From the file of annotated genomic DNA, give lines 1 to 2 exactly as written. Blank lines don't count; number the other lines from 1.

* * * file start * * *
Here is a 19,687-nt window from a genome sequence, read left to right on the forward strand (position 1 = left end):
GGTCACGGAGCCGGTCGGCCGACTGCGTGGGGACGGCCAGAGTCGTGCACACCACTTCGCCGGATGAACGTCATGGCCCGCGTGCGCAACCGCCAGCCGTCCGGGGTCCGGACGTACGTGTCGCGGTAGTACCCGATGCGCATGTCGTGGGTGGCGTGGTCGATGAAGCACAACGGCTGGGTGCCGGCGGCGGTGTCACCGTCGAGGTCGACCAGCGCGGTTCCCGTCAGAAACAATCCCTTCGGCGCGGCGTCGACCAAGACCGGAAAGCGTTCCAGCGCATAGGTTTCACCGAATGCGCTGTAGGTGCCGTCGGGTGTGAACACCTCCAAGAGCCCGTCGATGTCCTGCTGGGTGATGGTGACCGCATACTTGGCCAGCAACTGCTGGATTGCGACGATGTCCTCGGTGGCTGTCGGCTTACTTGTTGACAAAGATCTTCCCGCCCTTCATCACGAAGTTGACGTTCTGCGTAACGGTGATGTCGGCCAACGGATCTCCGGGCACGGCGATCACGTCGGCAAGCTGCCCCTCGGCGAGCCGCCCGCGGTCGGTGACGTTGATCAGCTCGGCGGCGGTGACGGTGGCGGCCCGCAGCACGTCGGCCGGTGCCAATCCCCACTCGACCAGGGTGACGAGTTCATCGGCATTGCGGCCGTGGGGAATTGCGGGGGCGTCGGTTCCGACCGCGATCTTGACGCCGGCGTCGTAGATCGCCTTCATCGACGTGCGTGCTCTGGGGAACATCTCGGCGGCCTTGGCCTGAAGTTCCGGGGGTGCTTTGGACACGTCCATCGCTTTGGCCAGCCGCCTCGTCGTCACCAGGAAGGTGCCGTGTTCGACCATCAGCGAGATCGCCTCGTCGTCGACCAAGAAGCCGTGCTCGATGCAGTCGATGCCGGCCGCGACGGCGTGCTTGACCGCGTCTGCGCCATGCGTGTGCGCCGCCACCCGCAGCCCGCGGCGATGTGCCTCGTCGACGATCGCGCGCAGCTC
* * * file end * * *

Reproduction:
Here is a 19,687-nt window from a genome sequence, read left to right on the forward strand (position 1 = left end):
GGTCACGGAGCCGGTCGGCCGACTGCGTGGGGACGGCCAGAGTCGTGCACACCACTTCGCCGGATGAACGTCATGGCCCGCGTGCGCAACCGCCAGCCGTCCGGGGTCCGGACGTACGTGTCGCGGTAGTACCCGATGCGCATGTCGTGGGTGGCGTGGTCGATGAAGCACAACGGCTGGGTGCCGGCGGCGGTGTCACCGTCGAGGTCGACCAGCGCGGTTCCCGTCAGAAACAATCCCTTCGGCGCGGCGTCGACCAAGACCGGAAAGCGTTCCAGCGCATAGGTTTCACCGAATGCGCTGTAGGTGCCGTCGGGTGTGAACACCTCCAAGAGCCCGTCGATGTCCTGCTGGGTGATGGTGACCGCATACTTGGCCAGCAACTGCTGGATTGCGACGATGTCCTCGGTGGCTGTCGGCTTACTTGTTGACAAAGATCTTCCCGCCCTTCATCACGAAGTTGACGTTCTGCGTAACGGTGATGTCGGCCAACGGATCTCCGGGCACGGCGATCACGTCGGCAAGCTGCCCCTCGGCGAGCCGCCCGCGGTCGGTGACGTTGATCAGCTCGGCGGCGGTGACGGTGGCGGCCCGCAGCACGTCGGCCGGTGCCAATCCCCACTCGACCAGGGTGACGAGTTCATCGGCATTGCGGCCGTGGGGAATTGCGGGGGCGTCGGTTCCGACCGCGATCTTGACGCCGGCGTCGTAGATCGCCTTCATCGACGTGCGTGCTCTGGGGAACATCTCGGCGGCCTTGGCCTGAAGTTCCGGGGGTGCTTTGGACACGTCCATCGCTTTGGCCAGCCGCCTCGTCGTCACCAGGAAGGTGCCGTGTTCGACCATCAGCGAGATCGCCTCGTCGTCGACCAAGAAGCCGTGCTCGATGCAGTCGATGCCGGCCGCGACGGCGTGCTTGACCGCGTCTGCGCCATGCGTGTGCGCCGCCACCCGCAGCCCGCGGCGATGTGCCTCGTCGACGATCGCGCGCAGCTC